'Urgent improvements' required: Rainham care provider rated inadequate
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A Rainham care provider must make “urgent improvements to keep people safe”, inspectors have found.
The Care Quality Commission (CQC) has rated Radiant Life Care inadequate overall following an inspection on September 3, downgrading it from its good rating obtained in November 2017.
After the latest inspection, its rating was downgraded from good to inadequate in the safe and well-led categories, with effective, responsive and caring sections rated requires improvement.
Radiant Life manager Tayo Babatunde said: "The gaps identified during the last CQC inspection which led to a reduction of our rating were mainly due to the impact of the pandemic on our operations.
"We continued to provide domiciliary services all through the pandemic and accommodated as many referrals as possible to our service in a bid to ease the pressure on hospital bed spaces within the NHS."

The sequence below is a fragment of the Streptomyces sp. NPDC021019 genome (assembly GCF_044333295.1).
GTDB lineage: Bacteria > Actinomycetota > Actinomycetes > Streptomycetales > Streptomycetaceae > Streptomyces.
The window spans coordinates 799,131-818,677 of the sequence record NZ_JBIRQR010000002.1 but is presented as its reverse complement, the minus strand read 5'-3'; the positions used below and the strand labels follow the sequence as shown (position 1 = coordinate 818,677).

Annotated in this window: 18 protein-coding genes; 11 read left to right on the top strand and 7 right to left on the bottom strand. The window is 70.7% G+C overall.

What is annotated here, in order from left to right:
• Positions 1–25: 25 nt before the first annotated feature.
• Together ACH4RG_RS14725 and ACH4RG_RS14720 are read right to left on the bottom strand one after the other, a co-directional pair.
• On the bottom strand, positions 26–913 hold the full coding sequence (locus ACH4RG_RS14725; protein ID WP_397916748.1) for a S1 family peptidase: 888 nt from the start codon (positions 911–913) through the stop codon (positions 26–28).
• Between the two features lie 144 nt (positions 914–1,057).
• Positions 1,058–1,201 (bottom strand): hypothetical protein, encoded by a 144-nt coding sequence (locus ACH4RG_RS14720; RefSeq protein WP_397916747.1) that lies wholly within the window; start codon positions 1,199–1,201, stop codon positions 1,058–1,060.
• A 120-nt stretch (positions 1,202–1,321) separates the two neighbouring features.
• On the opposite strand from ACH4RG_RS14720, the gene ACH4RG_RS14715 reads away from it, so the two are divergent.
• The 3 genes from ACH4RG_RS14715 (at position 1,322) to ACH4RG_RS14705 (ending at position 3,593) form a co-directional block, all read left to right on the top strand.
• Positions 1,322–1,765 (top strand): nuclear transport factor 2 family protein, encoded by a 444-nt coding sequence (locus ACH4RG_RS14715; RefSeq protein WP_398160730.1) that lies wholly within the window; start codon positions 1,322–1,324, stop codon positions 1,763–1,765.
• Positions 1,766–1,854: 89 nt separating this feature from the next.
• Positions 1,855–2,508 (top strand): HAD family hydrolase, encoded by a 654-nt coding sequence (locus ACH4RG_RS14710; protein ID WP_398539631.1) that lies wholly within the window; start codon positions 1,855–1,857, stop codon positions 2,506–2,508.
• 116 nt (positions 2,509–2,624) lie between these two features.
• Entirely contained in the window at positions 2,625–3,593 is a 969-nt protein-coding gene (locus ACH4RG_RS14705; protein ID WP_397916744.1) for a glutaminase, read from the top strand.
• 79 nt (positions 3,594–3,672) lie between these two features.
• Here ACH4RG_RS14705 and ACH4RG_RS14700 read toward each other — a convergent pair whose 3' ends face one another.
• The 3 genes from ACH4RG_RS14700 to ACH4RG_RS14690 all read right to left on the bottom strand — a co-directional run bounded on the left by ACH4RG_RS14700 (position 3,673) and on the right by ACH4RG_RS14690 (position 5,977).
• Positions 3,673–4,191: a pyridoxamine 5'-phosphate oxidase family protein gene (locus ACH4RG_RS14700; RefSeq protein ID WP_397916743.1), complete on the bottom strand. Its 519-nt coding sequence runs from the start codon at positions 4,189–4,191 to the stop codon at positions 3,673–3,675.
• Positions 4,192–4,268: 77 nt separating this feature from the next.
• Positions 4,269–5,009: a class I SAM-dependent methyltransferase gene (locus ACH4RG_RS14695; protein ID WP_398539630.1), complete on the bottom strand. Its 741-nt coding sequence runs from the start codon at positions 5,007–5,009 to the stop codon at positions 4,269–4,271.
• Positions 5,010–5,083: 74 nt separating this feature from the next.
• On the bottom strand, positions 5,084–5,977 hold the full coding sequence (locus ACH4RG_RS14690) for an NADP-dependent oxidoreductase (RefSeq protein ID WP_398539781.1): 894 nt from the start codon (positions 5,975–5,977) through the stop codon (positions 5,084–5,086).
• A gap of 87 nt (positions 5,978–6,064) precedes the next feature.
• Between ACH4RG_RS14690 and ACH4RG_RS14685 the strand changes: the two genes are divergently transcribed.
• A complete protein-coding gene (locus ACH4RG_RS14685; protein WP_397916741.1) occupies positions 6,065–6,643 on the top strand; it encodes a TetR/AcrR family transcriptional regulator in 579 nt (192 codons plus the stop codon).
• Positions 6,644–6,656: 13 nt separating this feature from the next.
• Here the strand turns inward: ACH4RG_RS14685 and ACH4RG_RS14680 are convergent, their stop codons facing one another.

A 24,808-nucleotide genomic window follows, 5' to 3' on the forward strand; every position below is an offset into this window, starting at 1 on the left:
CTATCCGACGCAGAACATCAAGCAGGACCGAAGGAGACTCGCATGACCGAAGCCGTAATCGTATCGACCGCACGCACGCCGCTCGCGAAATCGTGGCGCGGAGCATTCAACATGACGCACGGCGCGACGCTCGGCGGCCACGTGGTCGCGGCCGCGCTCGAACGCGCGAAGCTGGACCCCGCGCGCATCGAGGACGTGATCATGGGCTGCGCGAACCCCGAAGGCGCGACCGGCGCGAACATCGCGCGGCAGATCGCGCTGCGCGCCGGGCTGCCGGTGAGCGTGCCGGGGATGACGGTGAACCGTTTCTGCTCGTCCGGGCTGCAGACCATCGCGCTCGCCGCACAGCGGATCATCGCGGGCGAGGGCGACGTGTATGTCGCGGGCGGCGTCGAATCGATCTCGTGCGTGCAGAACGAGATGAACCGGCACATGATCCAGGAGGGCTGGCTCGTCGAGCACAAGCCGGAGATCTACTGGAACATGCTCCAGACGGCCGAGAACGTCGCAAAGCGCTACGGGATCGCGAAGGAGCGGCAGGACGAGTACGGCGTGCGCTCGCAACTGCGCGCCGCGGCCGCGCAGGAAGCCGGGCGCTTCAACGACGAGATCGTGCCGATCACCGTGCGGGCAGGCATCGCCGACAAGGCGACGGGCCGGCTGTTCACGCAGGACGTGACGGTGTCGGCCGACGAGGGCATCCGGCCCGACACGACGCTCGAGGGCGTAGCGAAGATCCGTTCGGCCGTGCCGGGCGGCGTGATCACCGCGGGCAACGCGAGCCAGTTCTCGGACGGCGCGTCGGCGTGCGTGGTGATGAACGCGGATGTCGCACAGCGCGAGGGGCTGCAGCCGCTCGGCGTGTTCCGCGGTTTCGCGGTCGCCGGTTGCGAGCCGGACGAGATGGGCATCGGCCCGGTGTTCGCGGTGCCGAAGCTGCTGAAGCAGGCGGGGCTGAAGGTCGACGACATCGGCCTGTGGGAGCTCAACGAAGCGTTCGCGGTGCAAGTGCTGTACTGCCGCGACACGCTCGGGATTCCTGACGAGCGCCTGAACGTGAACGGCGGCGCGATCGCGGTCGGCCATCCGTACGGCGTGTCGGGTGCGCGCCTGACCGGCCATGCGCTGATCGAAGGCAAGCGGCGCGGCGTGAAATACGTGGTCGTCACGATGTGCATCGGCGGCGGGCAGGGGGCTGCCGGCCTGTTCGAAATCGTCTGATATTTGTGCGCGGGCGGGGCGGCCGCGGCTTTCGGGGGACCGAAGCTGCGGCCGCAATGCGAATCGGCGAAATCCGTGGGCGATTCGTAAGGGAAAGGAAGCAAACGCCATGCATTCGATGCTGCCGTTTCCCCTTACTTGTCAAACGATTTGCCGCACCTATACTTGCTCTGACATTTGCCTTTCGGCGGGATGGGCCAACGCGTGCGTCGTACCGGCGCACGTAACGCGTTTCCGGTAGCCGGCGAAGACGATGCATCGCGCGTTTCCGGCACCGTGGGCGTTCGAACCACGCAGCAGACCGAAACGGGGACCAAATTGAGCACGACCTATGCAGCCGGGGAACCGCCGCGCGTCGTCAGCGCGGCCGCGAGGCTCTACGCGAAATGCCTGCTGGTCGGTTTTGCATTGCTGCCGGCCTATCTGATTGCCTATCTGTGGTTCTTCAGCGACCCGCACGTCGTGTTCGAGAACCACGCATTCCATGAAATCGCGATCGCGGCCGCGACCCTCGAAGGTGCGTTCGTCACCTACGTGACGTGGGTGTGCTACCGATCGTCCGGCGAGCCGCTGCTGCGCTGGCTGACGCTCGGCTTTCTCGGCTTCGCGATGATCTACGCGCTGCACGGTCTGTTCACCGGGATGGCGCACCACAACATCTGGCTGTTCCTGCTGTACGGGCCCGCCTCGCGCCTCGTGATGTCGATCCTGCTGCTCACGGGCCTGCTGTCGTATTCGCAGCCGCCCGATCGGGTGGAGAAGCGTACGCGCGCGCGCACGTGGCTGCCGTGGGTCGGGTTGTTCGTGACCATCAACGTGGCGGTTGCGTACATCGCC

The report noted systems and processes to safeguard people were “not being operated effectively”, with two people accusing care staff of theft. An investigation into this was inconclusive.
Further concerns were raised over the staffing and recruitment at the care provider, and risk assessments not being in place.
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Medicines were reported not to be managed safely and it was rated requires improvement across responsiveness because it was found to not always provide personalised care plans.
This included two care plans for people with diabetes which did not detail the patient’s food and drink preferences.
When assessed on being well-led, the CQC rated the service as inadequate because the inspectors were “concerned” the service did not understand its regulatory responsibilities.
Relating to staff attendance, CQC found “extensive evidence of significantly late, early, short and missed calls”.
On one occasion, it found a 30-minute call - which was scheduled for 6am - started at 8.23am and only lasted nine minutes.
Ms Babatunde put the “unplanned staff absences” down to “positive Covid-19 emergencies” which led to administrative staff (trained in care delivery) stepping into field carer roles.
There was positive feedback about the manager and senior staff, and about people feeling safe and being able to talk to employees.
Ms Babatunde said all “appropriate steps to rectify all issues raised” will now be taken.